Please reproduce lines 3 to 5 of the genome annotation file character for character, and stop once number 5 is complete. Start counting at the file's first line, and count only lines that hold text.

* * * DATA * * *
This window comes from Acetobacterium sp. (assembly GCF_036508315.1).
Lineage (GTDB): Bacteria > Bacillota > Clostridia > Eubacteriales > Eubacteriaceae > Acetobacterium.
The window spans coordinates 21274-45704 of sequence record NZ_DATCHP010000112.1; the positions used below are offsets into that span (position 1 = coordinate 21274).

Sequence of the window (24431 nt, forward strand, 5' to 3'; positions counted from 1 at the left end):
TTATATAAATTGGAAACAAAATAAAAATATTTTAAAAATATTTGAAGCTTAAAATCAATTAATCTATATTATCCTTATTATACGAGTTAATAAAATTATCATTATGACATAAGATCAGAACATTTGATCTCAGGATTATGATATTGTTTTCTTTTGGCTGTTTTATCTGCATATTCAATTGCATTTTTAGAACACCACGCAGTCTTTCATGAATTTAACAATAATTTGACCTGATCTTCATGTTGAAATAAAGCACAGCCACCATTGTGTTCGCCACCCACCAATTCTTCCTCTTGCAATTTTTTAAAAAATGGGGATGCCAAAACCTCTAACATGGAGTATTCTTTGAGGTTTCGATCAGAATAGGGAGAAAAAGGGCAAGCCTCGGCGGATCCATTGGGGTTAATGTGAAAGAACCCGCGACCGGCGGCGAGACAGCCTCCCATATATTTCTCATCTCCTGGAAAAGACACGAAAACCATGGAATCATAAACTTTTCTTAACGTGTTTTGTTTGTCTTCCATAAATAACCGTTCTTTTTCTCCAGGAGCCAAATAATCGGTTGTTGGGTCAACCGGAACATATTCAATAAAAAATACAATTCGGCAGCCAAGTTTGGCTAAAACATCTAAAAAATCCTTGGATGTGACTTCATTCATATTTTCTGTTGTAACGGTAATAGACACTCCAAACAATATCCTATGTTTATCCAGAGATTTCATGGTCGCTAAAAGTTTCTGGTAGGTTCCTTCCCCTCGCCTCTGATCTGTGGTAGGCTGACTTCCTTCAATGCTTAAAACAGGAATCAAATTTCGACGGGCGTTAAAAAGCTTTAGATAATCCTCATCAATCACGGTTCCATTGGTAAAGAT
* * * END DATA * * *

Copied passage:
The window spans coordinates 21274-45704 of sequence record NZ_DATCHP010000112.1; the positions used below are offsets into that span (position 1 = coordinate 21274).

Sequence of the window (24431 nt, forward strand, 5' to 3'; positions counted from 1 at the left end):
TTATATAAATTGGAAACAAAATAAAAATATTTTAAAAATATTTGAAGCTTAAAATCAATTAATCTATATTATCCTTATTATACGAGTTAATAAAATTATCATTATGACATAAGATCAGAACATTTGATCTCAGGATTATGATATTGTTTTCTTTTGGCTGTTTTATCTGCATATTCAATTGCATTTTTAGAACACCACGCAGTCTTTCATGAATTTAACAATAATTTGACCTGATCTTCATGTTGAAATAAAGCACAGCCACCATTGTGTTCGCCACCCACCAATTCTTCCTCTTGCAATTTTTTAAAAAATGGGGATGCCAAAACCTCTAACATGGAGTATTCTTTGAGGTTTCGATCAGAATAGGGAGAAAAAGGGCAAGCCTCGGCGGATCCATTGGGGTTAATGTGAAAGAACCCGCGACCGGCGGCGAGACAGCCTCCCATATATTTCTCATCTCCTGGAAAAGACACGAAAACCATGGAATCATAAACTTTTCTTAACGTGTTTTGTTTGTCTTCCATAAATAACCGTTCTTTTTCTCCAGGAGCCAAATAATCGGTTGTTGGGTCAACCGGAACATATTCAATAAAAAATACAATTCGGCAGCCAAGTTTGGCTAAAACATCTAAAAAATCCTTGGATGTGACTTCATTCATATTTTCTGTTGTAACGGTAATAGACACTCCAAACAATATCCTATGTTTATCCAGAGATTTCATGGTCGCTAAAAGTTTCTGGTAGGTTCCTTCCCCTCGCCTCTGATCTGTGGTAGGCTGACTTCCTTCAATGCTTAAAACAGGAATCAAATTTCGACGGGCGTTAAAAAGCTTTAGATAATCCTCATCAATCACGGTTCCATTGGTAAAGAT